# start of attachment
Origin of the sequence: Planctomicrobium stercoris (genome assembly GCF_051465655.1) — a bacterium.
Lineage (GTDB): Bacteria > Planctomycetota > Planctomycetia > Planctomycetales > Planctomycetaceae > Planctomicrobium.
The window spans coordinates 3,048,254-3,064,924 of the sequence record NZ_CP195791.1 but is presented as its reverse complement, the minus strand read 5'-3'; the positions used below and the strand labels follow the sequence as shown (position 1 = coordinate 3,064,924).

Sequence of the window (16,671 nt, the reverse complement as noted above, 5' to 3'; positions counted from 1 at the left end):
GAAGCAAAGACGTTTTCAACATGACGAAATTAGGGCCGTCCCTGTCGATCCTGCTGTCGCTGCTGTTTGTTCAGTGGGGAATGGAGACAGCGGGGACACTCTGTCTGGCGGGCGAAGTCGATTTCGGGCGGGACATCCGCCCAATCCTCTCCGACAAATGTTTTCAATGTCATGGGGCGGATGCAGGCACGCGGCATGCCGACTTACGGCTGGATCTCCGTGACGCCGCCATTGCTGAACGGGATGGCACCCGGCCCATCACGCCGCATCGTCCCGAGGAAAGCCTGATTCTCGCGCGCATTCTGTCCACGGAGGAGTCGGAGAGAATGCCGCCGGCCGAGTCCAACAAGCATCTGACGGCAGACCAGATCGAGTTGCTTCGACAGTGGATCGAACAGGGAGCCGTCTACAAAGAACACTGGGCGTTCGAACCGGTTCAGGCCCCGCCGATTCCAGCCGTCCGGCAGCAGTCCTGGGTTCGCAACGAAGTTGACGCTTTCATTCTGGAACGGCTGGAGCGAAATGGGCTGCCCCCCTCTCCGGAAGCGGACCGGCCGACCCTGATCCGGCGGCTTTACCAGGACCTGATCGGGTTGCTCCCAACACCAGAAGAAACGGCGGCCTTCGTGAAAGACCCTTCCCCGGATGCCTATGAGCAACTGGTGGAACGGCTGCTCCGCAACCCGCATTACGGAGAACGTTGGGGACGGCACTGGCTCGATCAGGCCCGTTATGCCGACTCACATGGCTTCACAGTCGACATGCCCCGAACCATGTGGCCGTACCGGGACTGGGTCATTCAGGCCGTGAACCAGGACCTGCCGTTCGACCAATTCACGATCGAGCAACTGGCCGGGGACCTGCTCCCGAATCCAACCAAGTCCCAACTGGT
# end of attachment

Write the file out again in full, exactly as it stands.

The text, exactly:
Origin of the sequence: Planctomicrobium stercoris (genome assembly GCF_051465655.1) — a bacterium.
Lineage (GTDB): Bacteria > Planctomycetota > Planctomycetia > Planctomycetales > Planctomycetaceae > Planctomicrobium.
The window spans coordinates 3,048,254-3,064,924 of the sequence record NZ_CP195791.1 but is presented as its reverse complement, the minus strand read 5'-3'; the positions used below and the strand labels follow the sequence as shown (position 1 = coordinate 3,064,924).

Sequence of the window (16,671 nt, the reverse complement as noted above, 5' to 3'; positions counted from 1 at the left end):
GAAGCAAAGACGTTTTCAACATGACGAAATTAGGGCCGTCCCTGTCGATCCTGCTGTCGCTGCTGTTTGTTCAGTGGGGAATGGAGACAGCGGGGACACTCTGTCTGGCGGGCGAAGTCGATTTCGGGCGGGACATCCGCCCAATCCTCTCCGACAAATGTTTTCAATGTCATGGGGCGGATGCAGGCACGCGGCATGCCGACTTACGGCTGGATCTCCGTGACGCCGCCATTGCTGAACGGGATGGCACCCGGCCCATCACGCCGCATCGTCCCGAGGAAAGCCTGATTCTCGCGCGCATTCTGTCCACGGAGGAGTCGGAGAGAATGCCGCCGGCCGAGTCCAACAAGCATCTGACGGCAGACCAGATCGAGTTGCTTCGACAGTGGATCGAACAGGGAGCCGTCTACAAAGAACACTGGGCGTTCGAACCGGTTCAGGCCCCGCCGATTCCAGCCGTCCGGCAGCAGTCCTGGGTTCGCAACGAAGTTGACGCTTTCATTCTGGAACGGCTGGAGCGAAATGGGCTGCCCCCCTCTCCGGAAGCGGACCGGCCGACCCTGATCCGGCGGCTTTACCAGGACCTGATCGGGTTGCTCCCAACACCAGAAGAAACGGCGGCCTTCGTGAAAGACCCTTCCCCGGATGCCTATGAGCAACTGGTGGAACGGCTGCTCCGCAACCCGCATTACGGAGAACGTTGGGGACGGCACTGGCTCGATCAGGCCCGTTATGCCGACTCACATGGCTTCACAGTCGACATGCCCCGAACCATGTGGCCGTACCGGGACTGGGTCATTCAGGCCGTGAACCAGGACCTGCCGTTCGACCAATTCACGATCGAGCAACTGGCCGGGGACCTGCTCCCGAATCCAACCAAGTCCCAACTGGT